Global methane emissions have risen and fallen several times since the 1980s, Turner said, but they’ve been rising continuously since 2007. “The causes for this renewed growth are currently unknown,” he said,
In the US, the government tally of the country’s annual human-caused methane emissions between 2002 and 2012 shows that emissions have been about 29 million metric tons annually, without any significant trends up or down. Research by Turner’s team, however, showed that emissions ranged from about 39 million tons to about 52 million tons during that period. The team based its findings on satellite data.
The Harvard study, published last week in the journal Geophysical Research Letters, adds to mounting research that shows that the government’sdata on methane emissions is not consistent with observations made by universities and other institutions.
The official tally, taking what is known as a “bottom-up” approach, calculates methane emissions based on expected leak rates at oil and gas well sites, not actual measurements. The Harvard researchers used a “top-down” method, calculating emissions based on actual satellite measurements, showing that US methane emissions are far greater than those estimated by the government.
Turner said he and other researchers are working with the EPA to reconcile those differences.
“Both the bottom-up and top-down communities are trying to understand the sources of methane, but the different methods have different strengths, and we are working on making them more compatible,” he said.
EPA spokeswoman Enesta Jones said the Harvard study adds to a wide body of new research about how to best quantify methane emissions. The EPA is reviewing those studies, she said.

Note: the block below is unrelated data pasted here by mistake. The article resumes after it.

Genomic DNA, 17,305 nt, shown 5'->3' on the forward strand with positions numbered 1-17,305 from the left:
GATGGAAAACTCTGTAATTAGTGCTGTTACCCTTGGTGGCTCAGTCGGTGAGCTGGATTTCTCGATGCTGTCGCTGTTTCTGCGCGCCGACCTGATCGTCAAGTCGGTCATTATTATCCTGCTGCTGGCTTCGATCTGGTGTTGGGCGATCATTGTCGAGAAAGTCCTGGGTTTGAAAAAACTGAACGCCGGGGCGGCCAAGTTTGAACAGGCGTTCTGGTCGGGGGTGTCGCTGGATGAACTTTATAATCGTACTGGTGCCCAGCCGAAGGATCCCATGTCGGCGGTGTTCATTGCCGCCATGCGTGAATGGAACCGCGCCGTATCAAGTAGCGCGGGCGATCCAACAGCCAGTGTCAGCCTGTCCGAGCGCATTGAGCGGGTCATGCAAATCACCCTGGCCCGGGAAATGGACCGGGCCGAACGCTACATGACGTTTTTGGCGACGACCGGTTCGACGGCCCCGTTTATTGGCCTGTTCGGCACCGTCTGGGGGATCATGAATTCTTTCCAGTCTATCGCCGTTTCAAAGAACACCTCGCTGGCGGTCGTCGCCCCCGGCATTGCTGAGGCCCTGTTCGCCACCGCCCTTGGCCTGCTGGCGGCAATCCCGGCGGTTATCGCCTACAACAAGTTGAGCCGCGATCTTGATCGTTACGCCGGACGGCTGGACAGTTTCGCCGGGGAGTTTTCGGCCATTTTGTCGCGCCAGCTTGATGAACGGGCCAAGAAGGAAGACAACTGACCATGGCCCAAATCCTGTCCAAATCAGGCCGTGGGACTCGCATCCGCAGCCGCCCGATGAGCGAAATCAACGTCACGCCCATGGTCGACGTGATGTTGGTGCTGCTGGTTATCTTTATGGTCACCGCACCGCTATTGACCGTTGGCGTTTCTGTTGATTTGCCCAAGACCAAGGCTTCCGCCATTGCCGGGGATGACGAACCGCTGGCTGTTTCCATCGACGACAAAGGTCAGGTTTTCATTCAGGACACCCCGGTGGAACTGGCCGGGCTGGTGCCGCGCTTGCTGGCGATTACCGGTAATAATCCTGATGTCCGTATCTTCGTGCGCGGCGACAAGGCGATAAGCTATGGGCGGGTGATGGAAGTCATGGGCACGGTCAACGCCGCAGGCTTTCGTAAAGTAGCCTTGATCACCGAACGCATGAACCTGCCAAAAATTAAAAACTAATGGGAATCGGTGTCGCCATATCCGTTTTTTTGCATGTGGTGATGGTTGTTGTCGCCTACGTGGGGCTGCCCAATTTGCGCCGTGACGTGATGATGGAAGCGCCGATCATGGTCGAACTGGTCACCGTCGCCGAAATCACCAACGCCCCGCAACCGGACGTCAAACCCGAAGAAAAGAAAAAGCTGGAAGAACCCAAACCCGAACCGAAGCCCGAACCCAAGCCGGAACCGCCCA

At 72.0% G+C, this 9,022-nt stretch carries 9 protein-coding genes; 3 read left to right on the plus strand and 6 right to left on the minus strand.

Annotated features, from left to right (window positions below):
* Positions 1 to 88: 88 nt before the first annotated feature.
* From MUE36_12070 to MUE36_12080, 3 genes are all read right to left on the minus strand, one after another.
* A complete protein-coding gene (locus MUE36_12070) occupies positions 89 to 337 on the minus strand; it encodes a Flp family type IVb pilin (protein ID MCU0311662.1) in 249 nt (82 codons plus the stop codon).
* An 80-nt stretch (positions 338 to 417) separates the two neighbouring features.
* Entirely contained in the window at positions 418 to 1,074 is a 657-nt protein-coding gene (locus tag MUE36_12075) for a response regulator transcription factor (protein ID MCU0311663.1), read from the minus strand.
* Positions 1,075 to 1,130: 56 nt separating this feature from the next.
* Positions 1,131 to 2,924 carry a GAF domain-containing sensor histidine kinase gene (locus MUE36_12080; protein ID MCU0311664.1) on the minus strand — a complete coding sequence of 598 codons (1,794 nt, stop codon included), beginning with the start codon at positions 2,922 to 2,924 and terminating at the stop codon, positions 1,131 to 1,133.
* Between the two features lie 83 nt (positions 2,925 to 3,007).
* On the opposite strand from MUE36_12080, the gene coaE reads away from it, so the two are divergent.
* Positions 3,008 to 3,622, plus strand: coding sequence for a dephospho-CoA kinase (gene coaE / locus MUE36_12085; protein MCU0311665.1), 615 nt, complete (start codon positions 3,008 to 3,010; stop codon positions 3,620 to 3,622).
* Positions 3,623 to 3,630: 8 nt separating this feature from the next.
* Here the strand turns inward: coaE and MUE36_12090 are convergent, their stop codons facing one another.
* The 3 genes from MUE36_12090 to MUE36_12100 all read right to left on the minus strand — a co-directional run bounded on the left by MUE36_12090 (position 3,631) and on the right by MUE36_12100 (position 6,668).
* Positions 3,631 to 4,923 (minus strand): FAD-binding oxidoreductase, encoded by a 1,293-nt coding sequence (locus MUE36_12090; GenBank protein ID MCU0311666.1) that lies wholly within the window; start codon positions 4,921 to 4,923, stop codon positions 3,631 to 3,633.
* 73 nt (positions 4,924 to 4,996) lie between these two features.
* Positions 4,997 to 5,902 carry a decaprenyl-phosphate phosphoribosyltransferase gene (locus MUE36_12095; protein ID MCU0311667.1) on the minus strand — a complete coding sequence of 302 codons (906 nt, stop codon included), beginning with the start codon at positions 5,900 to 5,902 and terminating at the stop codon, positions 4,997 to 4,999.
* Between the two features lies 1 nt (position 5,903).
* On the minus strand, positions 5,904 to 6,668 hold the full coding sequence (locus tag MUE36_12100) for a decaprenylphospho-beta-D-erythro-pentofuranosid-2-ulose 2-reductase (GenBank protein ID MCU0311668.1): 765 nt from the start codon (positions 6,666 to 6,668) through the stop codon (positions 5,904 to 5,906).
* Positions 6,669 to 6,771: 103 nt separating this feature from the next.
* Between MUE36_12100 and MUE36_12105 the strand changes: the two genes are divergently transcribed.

With the US responsible for as much as 60% of global methane emissions growth, it’s critical that the country reduce natural gas use as quickly as possible, said Robert Howarth, a Cornell University ecologist and methane researcher who is unaffiliated with the Harvard study. Failing to do so could jeopardise commitments made as part of the Paris climate agreement’s goal of keeping global warming to below 2C.
“There is simply no way to do that by reducing carbon dioxide emissions alone because of lags in the climate system,” he said. “Even with major carbon dioxide emission reductions starting now, the planet would reach 1.5C in 12 years and 2C in 35 years. But the planet responds much more rapidly to methane, so a reduction in methane emissions now would slow the rate of global warming immediately.”
Howarth said the Turner team’s study is consistent with his own research.
“I believe the US probably is responsible for this much of an increase in global methane emissions,” Howarth said. “And, the increase almost certainly must be coming from the fracking and from the increase in use of natural gas.”
Excerpt from The Guardian